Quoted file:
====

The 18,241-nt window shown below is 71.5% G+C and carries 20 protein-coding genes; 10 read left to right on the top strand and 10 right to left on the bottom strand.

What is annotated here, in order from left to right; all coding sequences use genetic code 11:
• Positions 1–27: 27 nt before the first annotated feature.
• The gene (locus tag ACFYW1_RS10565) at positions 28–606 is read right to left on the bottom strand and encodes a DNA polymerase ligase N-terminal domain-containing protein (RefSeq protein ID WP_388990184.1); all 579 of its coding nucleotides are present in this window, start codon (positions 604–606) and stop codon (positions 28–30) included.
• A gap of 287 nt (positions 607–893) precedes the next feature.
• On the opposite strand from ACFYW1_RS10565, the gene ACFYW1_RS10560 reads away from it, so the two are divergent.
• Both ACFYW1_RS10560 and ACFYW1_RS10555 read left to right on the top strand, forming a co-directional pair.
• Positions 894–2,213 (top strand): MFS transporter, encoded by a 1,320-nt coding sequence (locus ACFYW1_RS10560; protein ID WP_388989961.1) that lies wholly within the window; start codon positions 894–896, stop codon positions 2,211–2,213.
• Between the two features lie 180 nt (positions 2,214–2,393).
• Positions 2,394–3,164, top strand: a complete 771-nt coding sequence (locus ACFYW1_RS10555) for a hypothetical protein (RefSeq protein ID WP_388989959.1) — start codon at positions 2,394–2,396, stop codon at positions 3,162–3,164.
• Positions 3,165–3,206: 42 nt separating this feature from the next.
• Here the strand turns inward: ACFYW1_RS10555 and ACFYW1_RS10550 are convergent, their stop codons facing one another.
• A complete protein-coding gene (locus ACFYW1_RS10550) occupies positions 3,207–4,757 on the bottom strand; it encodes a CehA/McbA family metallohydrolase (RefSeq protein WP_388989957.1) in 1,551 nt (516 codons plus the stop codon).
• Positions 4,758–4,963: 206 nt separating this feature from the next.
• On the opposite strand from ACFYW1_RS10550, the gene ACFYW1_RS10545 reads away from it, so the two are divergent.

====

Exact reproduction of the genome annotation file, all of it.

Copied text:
The 18,241-nt window shown below is 71.5% G+C and carries 20 protein-coding genes; 10 read left to right on the top strand and 10 right to left on the bottom strand.

What is annotated here, in order from left to right; all coding sequences use genetic code 11:
• Positions 1–27: 27 nt before the first annotated feature.
• The gene (locus tag ACFYW1_RS10565) at positions 28–606 is read right to left on the bottom strand and encodes a DNA polymerase ligase N-terminal domain-containing protein (RefSeq protein ID WP_388990184.1); all 579 of its coding nucleotides are present in this window, start codon (positions 604–606) and stop codon (positions 28–30) included.
• A gap of 287 nt (positions 607–893) precedes the next feature.
• On the opposite strand from ACFYW1_RS10565, the gene ACFYW1_RS10560 reads away from it, so the two are divergent.
• Both ACFYW1_RS10560 and ACFYW1_RS10555 read left to right on the top strand, forming a co-directional pair.
• Positions 894–2,213 (top strand): MFS transporter, encoded by a 1,320-nt coding sequence (locus ACFYW1_RS10560; protein ID WP_388989961.1) that lies wholly within the window; start codon positions 894–896, stop codon positions 2,211–2,213.
• Between the two features lie 180 nt (positions 2,214–2,393).
• Positions 2,394–3,164, top strand: a complete 771-nt coding sequence (locus ACFYW1_RS10555) for a hypothetical protein (RefSeq protein ID WP_388989959.1) — start codon at positions 2,394–2,396, stop codon at positions 3,162–3,164.
• Positions 3,165–3,206: 42 nt separating this feature from the next.
• Here the strand turns inward: ACFYW1_RS10555 and ACFYW1_RS10550 are convergent, their stop codons facing one another.
• A complete protein-coding gene (locus ACFYW1_RS10550) occupies positions 3,207–4,757 on the bottom strand; it encodes a CehA/McbA family metallohydrolase (RefSeq protein WP_388989957.1) in 1,551 nt (516 codons plus the stop codon).
• Positions 4,758–4,963: 206 nt separating this feature from the next.
• On the opposite strand from ACFYW1_RS10550, the gene ACFYW1_RS10545 reads away from it, so the two are divergent.